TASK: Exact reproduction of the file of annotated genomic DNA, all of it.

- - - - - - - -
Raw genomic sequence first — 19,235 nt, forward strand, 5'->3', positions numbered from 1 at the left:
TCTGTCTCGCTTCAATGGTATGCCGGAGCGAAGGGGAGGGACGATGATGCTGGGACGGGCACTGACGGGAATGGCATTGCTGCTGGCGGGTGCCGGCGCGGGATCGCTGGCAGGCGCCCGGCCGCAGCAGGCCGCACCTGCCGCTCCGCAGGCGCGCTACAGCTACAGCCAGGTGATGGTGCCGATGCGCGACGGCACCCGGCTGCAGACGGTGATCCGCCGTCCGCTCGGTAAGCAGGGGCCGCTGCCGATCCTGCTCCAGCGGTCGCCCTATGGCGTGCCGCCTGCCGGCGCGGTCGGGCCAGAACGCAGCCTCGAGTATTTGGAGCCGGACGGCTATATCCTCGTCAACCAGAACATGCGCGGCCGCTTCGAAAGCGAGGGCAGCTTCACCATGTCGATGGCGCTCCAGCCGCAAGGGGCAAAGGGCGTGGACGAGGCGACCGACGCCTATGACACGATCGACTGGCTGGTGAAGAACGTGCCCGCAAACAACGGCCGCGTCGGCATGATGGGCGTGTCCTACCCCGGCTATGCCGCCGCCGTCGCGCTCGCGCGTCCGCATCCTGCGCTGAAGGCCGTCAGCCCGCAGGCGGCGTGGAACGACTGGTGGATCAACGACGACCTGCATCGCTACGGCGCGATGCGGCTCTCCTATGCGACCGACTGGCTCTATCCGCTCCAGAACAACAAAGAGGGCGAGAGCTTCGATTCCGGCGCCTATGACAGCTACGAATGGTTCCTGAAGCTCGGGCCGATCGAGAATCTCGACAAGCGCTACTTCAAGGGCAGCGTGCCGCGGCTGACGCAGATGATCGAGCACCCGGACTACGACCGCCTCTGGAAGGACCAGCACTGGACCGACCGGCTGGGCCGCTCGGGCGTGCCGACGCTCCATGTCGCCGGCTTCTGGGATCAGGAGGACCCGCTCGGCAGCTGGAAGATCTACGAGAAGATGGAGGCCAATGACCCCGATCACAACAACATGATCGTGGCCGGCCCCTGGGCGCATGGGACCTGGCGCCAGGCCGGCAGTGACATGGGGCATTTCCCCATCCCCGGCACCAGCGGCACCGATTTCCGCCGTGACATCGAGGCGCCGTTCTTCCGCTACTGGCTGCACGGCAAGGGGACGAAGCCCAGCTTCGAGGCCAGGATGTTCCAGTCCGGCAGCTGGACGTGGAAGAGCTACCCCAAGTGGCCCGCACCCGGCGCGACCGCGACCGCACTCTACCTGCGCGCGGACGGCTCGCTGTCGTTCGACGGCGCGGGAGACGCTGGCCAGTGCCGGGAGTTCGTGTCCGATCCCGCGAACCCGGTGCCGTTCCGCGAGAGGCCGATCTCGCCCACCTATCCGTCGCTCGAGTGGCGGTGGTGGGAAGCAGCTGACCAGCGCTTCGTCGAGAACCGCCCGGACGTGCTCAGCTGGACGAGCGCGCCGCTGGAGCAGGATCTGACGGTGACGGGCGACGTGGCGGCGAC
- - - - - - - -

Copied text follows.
Raw genomic sequence first — 19,235 nt, forward strand, 5'->3', positions numbered from 1 at the left:
TCTGTCTCGCTTCAATGGTATGCCGGAGCGAAGGGGAGGGACGATGATGCTGGGACGGGCACTGACGGGAATGGCATTGCTGCTGGCGGGTGCCGGCGCGGGATCGCTGGCAGGCGCCCGGCCGCAGCAGGCCGCACCTGCCGCTCCGCAGGCGCGCTACAGCTACAGCCAGGTGATGGTGCCGATGCGCGACGGCACCCGGCTGCAGACGGTGATCCGCCGTCCGCTCGGTAAGCAGGGGCCGCTGCCGATCCTGCTCCAGCGGTCGCCCTATGGCGTGCCGCCTGCCGGCGCGGTCGGGCCAGAACGCAGCCTCGAGTATTTGGAGCCGGACGGCTATATCCTCGTCAACCAGAACATGCGCGGCCGCTTCGAAAGCGAGGGCAGCTTCACCATGTCGATGGCGCTCCAGCCGCAAGGGGCAAAGGGCGTGGACGAGGCGACCGACGCCTATGACACGATCGACTGGCTGGTGAAGAACGTGCCCGCAAACAACGGCCGCGTCGGCATGATGGGCGTGTCCTACCCCGGCTATGCCGCCGCCGTCGCGCTCGCGCGTCCGCATCCTGCGCTGAAGGCCGTCAGCCCGCAGGCGGCGTGGAACGACTGGTGGATCAACGACGACCTGCATCGCTACGGCGCGATGCGGCTCTCCTATGCGACCGACTGGCTCTATCCGCTCCAGAACAACAAAGAGGGCGAGAGCTTCGATTCCGGCGCCTATGACAGCTACGAATGGTTCCTGAAGCTCGGGCCGATCGAGAATCTCGACAAGCGCTACTTCAAGGGCAGCGTGCCGCGGCTGACGCAGATGATCGAGCACCCGGACTACGACCGCCTCTGGAAGGACCAGCACTGGACCGACCGGCTGGGCCGCTCGGGCGTGCCGACGCTCCATGTCGCCGGCTTCTGGGATCAGGAGGACCCGCTCGGCAGCTGGAAGATCTACGAGAAGATGGAGGCCAATGACCCCGATCACAACAACATGATCGTGGCCGGCCCCTGGGCGCATGGGACCTGGCGCCAGGCCGGCAGTGACATGGGGCATTTCCCCATCCCCGGCACCAGCGGCACCGATTTCCGCCGTGACATCGAGGCGCCGTTCTTCCGCTACTGGCTGCACGGCAAGGGGACGAAGCCCAGCTTCGAGGCCAGGATGTTCCAGTCCGGCAGCTGGACGTGGAAGAGCTACCCCAAGTGGCCCGCACCCGGCGCGACCGCGACCGCACTCTACCTGCGCGCGGACGGCTCGCTGTCGTTCGACGGCGCGGGAGACGCTGGCCAGTGCCGGGAGTTCGTGTCCGATCCCGCGAACCCGGTGCCGTTCCGCGAGAGGCCGATCTCGCCCACCTATCCGTCGCTCGAGTGGCGGTGGTGGGAAGCAGCTGACCAGCGCTTCGTCGAGAACCGCCCGGACGTGCTCAGCTGGACGAGCGCGCCGCTGGAGCAGGATCTGACGGTGACGGGCGACGTGGCGGCGAC